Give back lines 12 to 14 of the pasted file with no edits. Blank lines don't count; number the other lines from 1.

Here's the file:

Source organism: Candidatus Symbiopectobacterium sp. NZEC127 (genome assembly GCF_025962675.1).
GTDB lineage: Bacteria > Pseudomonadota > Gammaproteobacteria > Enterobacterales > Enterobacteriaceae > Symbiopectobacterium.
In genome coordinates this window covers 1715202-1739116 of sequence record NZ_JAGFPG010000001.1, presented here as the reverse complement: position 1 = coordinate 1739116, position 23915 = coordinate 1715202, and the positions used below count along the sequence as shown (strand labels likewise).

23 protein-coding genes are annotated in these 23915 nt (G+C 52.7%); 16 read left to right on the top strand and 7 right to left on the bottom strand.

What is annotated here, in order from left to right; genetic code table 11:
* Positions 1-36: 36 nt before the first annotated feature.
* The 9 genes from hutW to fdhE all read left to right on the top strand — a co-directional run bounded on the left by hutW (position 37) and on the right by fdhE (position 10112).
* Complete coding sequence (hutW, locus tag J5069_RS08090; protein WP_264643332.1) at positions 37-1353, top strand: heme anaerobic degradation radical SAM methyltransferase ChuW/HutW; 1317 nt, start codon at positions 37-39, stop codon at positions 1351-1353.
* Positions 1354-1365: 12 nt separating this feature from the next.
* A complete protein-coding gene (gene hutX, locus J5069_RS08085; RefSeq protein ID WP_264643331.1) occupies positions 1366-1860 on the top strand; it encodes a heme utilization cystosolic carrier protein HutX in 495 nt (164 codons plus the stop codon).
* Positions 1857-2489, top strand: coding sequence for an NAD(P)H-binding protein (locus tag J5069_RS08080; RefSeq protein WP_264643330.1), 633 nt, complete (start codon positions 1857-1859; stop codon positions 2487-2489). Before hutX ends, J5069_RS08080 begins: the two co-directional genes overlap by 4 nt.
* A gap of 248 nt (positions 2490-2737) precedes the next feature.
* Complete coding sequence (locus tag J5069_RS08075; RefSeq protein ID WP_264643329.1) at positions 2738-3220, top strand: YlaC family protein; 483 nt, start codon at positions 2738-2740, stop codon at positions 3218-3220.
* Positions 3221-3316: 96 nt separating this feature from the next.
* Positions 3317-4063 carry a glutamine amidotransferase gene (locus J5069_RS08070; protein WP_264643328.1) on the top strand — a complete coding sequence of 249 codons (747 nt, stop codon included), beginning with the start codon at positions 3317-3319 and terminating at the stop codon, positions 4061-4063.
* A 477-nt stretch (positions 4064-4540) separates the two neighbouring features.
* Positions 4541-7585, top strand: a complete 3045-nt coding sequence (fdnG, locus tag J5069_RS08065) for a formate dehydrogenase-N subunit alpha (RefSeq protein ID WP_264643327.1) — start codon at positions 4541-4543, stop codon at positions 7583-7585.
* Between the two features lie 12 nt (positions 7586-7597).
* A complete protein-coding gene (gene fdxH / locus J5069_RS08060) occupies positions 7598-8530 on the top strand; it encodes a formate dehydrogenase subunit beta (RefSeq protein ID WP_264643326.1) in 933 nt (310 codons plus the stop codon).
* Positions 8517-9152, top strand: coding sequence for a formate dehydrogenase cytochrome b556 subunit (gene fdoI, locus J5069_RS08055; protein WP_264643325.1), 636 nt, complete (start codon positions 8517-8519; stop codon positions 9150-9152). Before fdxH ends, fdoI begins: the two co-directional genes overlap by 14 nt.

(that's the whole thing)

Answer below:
* A gap of 248 nt (positions 2490-2737) precedes the next feature.
* Complete coding sequence (locus tag J5069_RS08075; RefSeq protein ID WP_264643329.1) at positions 2738-3220, top strand: YlaC family protein; 483 nt, start codon at positions 2738-2740, stop codon at positions 3218-3220.
* Positions 3221-3316: 96 nt separating this feature from the next.